With the staffing crisis peaking in the hospitality sector, an increasing number of businesses are turning to automated online booking systems. Online booking software delivers 24/7 customer service, ensuring each site maximises their sales opportunities every day, covering when staff are too busy to answer the phones or out of hours calls. The benefits however go beyond an ‘always on’ service, they avoid human error such as taking a booking but forgetting to put it in “the book”, mis-hearing a guest’s name, how many they are booking for or the date of their visit.

Scott Muncaster, Founder of Adactus, has advised and developed automated online table booking systems for some of the biggest restaurant chains and names in catering including Pizza Hut, TGI Fridays, Café Rouge, Byron and Pub in the Park.

However, the biggest reason for using an online booking system is customer preference and convenience. More and more, customers want to be able to quickly and easily make a booking via their phone or device without the time and hassle of having to find the venue’s number and call them up. Having a booking system can make all the difference between a customer eating at your venue versus your competitors – it’s the equivalent of not being in Yellow Pages in the ‘90s.

Businesses guard their stats pretty closely, but it’s clear that many venues previously operating a turn-up-and-wait system are now offering online bookings, while others that allocated a proportion of their tables for online booking have moved to automating 100% of their reservations. It makes sense to remove the uncertainty and likelihood of having to hang around for a table – that used to be a chance for a drink stood at the bar, but current COVID rules and preferences mean that’s less of an option nowadays.

The advantages of online table booking

Besides the obvious operational benefits of online bookings (reducing employee error, the ability to send digital reminders, Terms and Conditions clearly communicated) there are two less obvious advantages. First is the chance to reduce no-shows by taking a card swipe or deposit. Secondly, it starts a conversation with the guest that can commence before they visit and continue long after they’ve paid and gone. With permission, brands can share information about menus, deals, special events – maybe even invite guests to a loyalty scheme – who doesn’t want to hear about a deal before they spend their money?

Online table booking systems can also provide management reports that share valuable customer analysis and performance data such as percentage of table covers booked per shift, number of booking attempts made when there is no availability, percentage of no-show bookings and booking lead times (how many customers book more than a week ahead).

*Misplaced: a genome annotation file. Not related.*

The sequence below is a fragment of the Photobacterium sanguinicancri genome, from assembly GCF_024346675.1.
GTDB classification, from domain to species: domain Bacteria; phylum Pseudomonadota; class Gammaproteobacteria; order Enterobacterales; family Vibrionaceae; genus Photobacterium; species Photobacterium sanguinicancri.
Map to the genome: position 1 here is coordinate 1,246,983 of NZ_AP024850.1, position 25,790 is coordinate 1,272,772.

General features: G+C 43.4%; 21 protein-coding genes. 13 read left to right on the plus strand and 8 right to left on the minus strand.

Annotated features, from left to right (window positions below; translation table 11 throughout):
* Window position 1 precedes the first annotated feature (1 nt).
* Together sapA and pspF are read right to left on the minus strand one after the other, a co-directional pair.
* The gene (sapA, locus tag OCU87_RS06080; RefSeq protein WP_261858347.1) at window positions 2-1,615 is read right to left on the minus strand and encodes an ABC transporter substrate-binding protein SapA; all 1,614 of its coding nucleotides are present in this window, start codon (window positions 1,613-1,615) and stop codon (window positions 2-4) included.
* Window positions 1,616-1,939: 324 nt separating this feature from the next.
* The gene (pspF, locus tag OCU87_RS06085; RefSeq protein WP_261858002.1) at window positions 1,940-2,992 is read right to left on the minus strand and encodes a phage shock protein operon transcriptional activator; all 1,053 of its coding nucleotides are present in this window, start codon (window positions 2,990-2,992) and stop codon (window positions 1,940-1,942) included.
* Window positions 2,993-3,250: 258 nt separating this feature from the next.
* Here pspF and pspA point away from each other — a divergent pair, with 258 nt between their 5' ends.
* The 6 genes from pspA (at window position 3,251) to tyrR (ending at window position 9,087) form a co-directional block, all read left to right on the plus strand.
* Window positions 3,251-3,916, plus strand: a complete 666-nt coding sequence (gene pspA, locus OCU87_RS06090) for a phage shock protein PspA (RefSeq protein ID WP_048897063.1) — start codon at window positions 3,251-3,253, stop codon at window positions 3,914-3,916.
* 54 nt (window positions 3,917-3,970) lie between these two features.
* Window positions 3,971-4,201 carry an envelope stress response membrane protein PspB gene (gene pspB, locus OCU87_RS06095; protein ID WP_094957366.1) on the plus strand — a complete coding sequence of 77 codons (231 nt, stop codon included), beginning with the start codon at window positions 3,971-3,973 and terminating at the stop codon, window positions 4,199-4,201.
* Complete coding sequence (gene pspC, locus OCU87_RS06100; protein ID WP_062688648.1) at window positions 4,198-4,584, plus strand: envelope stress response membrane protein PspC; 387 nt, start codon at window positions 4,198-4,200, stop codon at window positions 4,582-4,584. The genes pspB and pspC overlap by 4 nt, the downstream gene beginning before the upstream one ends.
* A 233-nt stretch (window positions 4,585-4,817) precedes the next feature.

How it works

To make an online table booking system work, operators need to determine how many tables to make available for booking – entering those details into the system; things like, how many tables for 2, 4, 6 people and how long they are reserved for. A good tip is to allocate approximately one hour per table for lunch but a longer period of time for dinner. You also need to think about whether you want customers to pay a deposit and any cut-off time for bookings. 

Once this is published, the system is set live on the venue’s website. Parameters can be changed as needed to take into account special events such as Christmas trading. Once live, the front-of house team can also access the system to check on bookings and plan service, confirming when guests have arrived.

What should operators look for? 

Firstly, an online table booking system has to work for the guest and the in-restaurant team, featuring simple screens and easy to follow instructions. It also has to represent your brand – your imagery and your tone of voice. From a cost perspective, many solutions operate with a per-booking fee on top of the initial set-up costs. These can add up and require careful management, for example, if a guest doesn’t show up, you don’t want to be paying the fee. At Adactus, we prefer a simple cost-per-month charge once the initial set-up is done – then you know where you stand every month.

Web developers vs 3rd party apps

Assessing both options is like apples and oranges – they do different things. A system created by a web developer is configured for your business and manages only your bookings, a third party application such as Opentable places you in listings (alongside lots of other restaurants) when people search for what’s available in your area. Each works to a different cost model and lots of brands use more than one solution. My advice would be to talk to a few providers and really work out what your priorities are before you settle on any one direction.